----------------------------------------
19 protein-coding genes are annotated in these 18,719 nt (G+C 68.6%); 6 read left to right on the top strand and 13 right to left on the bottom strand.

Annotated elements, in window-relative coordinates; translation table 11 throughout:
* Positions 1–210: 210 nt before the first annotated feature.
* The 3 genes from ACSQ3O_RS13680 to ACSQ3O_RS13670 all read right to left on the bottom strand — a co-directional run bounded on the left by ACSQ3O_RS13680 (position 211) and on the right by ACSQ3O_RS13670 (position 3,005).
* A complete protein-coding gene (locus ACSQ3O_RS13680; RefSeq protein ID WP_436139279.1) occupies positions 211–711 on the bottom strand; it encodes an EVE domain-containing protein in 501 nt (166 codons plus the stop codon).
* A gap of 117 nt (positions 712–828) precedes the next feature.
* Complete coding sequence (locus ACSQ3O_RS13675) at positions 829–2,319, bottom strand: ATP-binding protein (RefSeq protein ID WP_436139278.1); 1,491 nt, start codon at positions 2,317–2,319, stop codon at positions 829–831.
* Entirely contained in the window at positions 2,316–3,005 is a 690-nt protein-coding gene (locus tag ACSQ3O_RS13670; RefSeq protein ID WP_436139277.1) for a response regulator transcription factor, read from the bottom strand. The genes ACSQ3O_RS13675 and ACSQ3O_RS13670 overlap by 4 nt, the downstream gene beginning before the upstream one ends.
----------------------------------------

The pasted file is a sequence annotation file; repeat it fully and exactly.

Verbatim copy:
19 protein-coding genes are annotated in these 18,719 nt (G+C 68.6%); 6 read left to right on the top strand and 13 right to left on the bottom strand.

Annotated elements, in window-relative coordinates; translation table 11 throughout:
* Positions 1–210: 210 nt before the first annotated feature.
* The 3 genes from ACSQ3O_RS13680 to ACSQ3O_RS13670 all read right to left on the bottom strand — a co-directional run bounded on the left by ACSQ3O_RS13680 (position 211) and on the right by ACSQ3O_RS13670 (position 3,005).
* A complete protein-coding gene (locus ACSQ3O_RS13680; RefSeq protein ID WP_436139279.1) occupies positions 211–711 on the bottom strand; it encodes an EVE domain-containing protein in 501 nt (166 codons plus the stop codon).
* A gap of 117 nt (positions 712–828) precedes the next feature.
* Complete coding sequence (locus ACSQ3O_RS13675) at positions 829–2,319, bottom strand: ATP-binding protein (RefSeq protein ID WP_436139278.1); 1,491 nt, start codon at positions 2,317–2,319, stop codon at positions 829–831.
* Entirely contained in the window at positions 2,316–3,005 is a 690-nt protein-coding gene (locus tag ACSQ3O_RS13670; RefSeq protein ID WP_436139277.1) for a response regulator transcription factor, read from the bottom strand. The genes ACSQ3O_RS13675 and ACSQ3O_RS13670 overlap by 4 nt, the downstream gene beginning before the upstream one ends.